History of Lithography Optics

  • How it all started

    How it all started


    In 1968, progress in the area of camera lenses enable Carl Zeiss in Oberkochen to manufacture new types of optics for lithography for Telefunken. 1977 saw the launch of the S-Planar 10/0.28, the first lens to enable the manufacture of 1-µm structures with opto-lithographic procedures. This laid the foundation for the first wafer stepper.

    The current partnership with Philips subsidiary Advanced Semiconductor Materials Lithography (ASML) also began in 1983 with the dispatch of the first projection and illumination optics from ZEISS. This business relationship became a strategic partnership in fiscal 1992/93. For ZEISS, the new millennium marked the dawn of a new era in the semiconductor industry – mainly with 193-nanometer technology, which had brought about the next technological breakthrough in the area of lithography optics in 1998. As a result of the increasing success of the ZEISS Group, the decision was made to pool the light, electron and ion-optical technologies in an independently operating business group. Carl Zeiss SMT GmbH with its subsidiaries Carl Zeiss Laser Optics GmbH, Carl Zeiss SMS GmbH and Carl Zeiss NTS GmbH was founded in October 2001 (in 2010, Carl Zeiss NTS was transferred to the Microscopy business group). In the years to follow, this company introduced numerous innovations in the area of lithography optics for microchip manufacture to the market, including the Starlith 1700i, which uses both the immersion method – a procedure whereby the air between the last lens element and the surface of the wafer is replaced by a fluid – and lens and mirror systems simultaneously. A new factory in Oberkochen was officially opened in 2006. It is the most modern development and production center for lithography optics in the world. Starlith 19xxi, produced from 2007, became a major success not only in the history of the Semiconductor Manufacturing Technology business group, but also at ZEISS overall, becoming the Group's highest-earning product. 2012 heralded the transition of EUV (Extreme Ultraviolet) optics into serial production – a new era of optical lithography.

  • 1896 – 1945


    Paul Rudolph designs the Planar lens, providing good anastigmatic field flattening and spherical and chromatic aberration correction at an initial aperture of f/4.


    Alexander Smakula invents the procedure of anti-reflection coating. This T-coating revolutionized optics and allowed the design of lenses with extreme correction.

  • 1946 – 1989


    S-Planar 2.8/125 lens for the projection of masks, corrected for 546 nanometers (alignment) and diffraction-limited for 405 nanometers (exposure).


    ZEISS supplies a lens for a circuit printer (precursor of the present-day wafer stepper and scanner) to AEG-Telefunken. It displays structures measuring 1.25 micrometers.


    The S-Planar 10/0.28 objective with 1 micrometer resolution is incorporated into the world's first wafer stepper by American company David Mann (subsequently GCA). Over the following years, this development leads to the first boom for the semiconductor manufacturing area of ZEISS.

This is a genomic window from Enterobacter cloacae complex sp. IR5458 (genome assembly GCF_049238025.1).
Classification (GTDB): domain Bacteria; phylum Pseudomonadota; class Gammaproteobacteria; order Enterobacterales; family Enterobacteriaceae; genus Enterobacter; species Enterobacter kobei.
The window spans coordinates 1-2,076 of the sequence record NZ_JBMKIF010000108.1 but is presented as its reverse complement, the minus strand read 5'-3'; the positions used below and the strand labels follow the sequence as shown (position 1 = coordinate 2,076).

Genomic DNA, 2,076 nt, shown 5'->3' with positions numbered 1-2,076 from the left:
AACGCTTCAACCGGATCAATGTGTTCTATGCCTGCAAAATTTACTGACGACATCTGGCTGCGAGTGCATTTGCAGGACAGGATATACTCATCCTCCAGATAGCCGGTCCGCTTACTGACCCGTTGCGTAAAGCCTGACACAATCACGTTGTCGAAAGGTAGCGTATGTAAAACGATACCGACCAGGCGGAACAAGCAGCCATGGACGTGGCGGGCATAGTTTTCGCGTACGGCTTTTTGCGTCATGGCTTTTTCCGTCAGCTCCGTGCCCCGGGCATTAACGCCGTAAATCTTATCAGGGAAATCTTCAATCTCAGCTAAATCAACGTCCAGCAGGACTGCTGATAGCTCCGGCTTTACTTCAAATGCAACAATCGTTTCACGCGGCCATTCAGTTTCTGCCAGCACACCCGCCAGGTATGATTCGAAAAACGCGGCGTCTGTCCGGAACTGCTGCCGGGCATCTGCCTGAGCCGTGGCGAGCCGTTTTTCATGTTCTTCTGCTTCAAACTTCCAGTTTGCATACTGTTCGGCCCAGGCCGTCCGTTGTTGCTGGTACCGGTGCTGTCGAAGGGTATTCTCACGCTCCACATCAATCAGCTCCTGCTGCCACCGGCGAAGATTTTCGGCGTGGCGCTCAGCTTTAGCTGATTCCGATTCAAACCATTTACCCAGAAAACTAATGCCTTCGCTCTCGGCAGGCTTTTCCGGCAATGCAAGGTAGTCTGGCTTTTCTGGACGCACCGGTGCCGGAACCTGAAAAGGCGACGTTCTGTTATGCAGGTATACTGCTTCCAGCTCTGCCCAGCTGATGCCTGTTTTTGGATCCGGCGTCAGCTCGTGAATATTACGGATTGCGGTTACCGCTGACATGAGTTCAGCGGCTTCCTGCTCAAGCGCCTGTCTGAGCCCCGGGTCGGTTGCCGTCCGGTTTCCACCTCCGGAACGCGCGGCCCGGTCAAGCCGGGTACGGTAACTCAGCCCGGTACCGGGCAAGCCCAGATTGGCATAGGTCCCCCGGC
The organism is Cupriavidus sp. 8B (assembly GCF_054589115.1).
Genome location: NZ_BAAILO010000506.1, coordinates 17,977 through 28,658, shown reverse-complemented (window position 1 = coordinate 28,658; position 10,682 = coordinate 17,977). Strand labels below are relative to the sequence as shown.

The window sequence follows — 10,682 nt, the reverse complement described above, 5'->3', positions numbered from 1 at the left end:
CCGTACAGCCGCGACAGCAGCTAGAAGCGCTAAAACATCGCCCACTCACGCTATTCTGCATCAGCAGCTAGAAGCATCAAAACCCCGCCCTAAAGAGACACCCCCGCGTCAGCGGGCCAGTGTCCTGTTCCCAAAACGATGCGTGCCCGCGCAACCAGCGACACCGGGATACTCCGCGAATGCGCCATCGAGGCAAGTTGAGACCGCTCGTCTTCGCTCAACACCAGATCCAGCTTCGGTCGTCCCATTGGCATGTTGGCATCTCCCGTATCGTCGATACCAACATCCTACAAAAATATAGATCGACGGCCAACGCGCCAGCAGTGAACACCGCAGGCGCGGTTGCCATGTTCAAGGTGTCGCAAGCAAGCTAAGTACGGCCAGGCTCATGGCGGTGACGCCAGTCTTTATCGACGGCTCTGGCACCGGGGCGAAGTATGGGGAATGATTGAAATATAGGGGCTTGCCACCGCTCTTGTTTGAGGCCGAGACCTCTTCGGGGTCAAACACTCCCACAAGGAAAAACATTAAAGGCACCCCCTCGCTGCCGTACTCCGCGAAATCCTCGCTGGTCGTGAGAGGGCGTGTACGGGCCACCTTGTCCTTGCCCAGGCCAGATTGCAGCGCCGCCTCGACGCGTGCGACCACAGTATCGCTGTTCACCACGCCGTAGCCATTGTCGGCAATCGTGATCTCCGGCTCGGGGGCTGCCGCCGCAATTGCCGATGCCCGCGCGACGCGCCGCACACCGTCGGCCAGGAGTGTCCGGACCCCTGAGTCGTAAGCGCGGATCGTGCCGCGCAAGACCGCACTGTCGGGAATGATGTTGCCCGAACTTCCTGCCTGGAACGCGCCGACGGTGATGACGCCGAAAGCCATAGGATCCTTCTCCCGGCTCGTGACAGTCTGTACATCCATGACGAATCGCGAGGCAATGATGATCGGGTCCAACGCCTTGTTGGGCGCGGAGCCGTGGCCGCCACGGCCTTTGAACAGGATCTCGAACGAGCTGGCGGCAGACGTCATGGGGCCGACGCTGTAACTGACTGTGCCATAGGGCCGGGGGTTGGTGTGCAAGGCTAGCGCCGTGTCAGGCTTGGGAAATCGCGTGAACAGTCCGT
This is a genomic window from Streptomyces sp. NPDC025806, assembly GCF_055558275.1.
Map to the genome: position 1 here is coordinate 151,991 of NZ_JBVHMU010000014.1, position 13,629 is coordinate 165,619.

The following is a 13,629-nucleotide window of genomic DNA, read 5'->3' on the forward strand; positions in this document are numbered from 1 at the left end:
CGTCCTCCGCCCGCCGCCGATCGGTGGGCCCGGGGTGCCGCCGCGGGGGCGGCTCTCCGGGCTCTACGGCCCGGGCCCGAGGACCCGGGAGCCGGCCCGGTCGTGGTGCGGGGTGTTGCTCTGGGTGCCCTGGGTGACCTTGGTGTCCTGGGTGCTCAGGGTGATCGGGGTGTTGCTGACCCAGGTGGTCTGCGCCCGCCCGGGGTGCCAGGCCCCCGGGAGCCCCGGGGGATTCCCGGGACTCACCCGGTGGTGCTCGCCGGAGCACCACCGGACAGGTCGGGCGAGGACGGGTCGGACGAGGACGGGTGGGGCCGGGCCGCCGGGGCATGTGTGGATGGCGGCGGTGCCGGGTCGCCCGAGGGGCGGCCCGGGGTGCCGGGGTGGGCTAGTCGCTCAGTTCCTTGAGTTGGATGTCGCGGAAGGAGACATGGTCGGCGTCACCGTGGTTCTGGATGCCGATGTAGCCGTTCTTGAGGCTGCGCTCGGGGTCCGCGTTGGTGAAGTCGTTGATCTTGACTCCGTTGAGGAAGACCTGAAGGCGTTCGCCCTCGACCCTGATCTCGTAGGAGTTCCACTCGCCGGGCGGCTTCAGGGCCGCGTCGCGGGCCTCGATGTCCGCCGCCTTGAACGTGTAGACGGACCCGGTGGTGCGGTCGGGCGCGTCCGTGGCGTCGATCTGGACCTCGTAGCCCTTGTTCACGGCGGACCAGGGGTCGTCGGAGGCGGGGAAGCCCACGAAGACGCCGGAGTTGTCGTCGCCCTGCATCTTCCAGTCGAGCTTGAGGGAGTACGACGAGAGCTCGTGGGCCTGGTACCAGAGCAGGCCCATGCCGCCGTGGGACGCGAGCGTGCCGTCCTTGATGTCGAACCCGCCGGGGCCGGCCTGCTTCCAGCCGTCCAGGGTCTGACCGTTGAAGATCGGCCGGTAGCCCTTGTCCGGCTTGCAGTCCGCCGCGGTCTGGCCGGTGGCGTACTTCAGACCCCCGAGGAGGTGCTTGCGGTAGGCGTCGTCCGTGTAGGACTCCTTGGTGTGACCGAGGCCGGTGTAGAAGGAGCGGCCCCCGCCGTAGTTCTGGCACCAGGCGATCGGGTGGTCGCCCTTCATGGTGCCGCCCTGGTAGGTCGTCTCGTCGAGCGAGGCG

ZEISS introduces the first optics for the 365 nanometer (i-line) operating wavelength. S-Planar10/0.32 marks the first step into the nanometer world (structure size: 800 nm).

  • 1990 - 1999


    The first photomask inspection system from ZEISS goes on the market under the name MSM 100 (now called AIMS). The system enables the effect of photomask defects on chip fabrication to be reliably tested for the first time.  


    The S-Planar 5/0.6 (operating wavelength: 365 nm) is the greatest breakthrough in the semiconductor manufacturing market.


    The S-Planar 4/0.57 (operating wavelength: 248 nm) is introduced. The lens achieves market success.


    The Starlith 900 is the world's first serial lithography optics for the 193 nanometer wavelength, opening up the world of resolutions below 100 nanometers.

  • 2000 - 2005


    First laser module delivered to US customer Cymer, the partnership between both companies had been concluded in 1998.


    Carl Zeiss SMT AG applies the immersion method long used in microscopy to Starlith semiconductor lenses for microchip fabrication.


    The MeRiT electron beam mask repair system receives the Innovation Award of German Industry.


    Starlith 1700i is the first ZEISS lithography system whose optics are made of lenses and mirrors (Catadioptric). The optics receive the 2007 Innovation Award of German Industry.


    The first large-field EUV system is delivered. This technology uses extreme ultraviolet light (EUV) and is considered the future of lithography.

  • 2006 - today


    The Starlith 1900i was the first immersion optics to reach the limiting resolution of 38 nanometers. A large percentage of all high-performance microchips all over the world are now produced using this technology.


    PROVE allows a position measurement of photomask structures with sub-nanometer accuracy.


    The first prototype of the EUV SPF collector for the EUV light source is produced. In 2012, the world's first EUV optics go into serial production.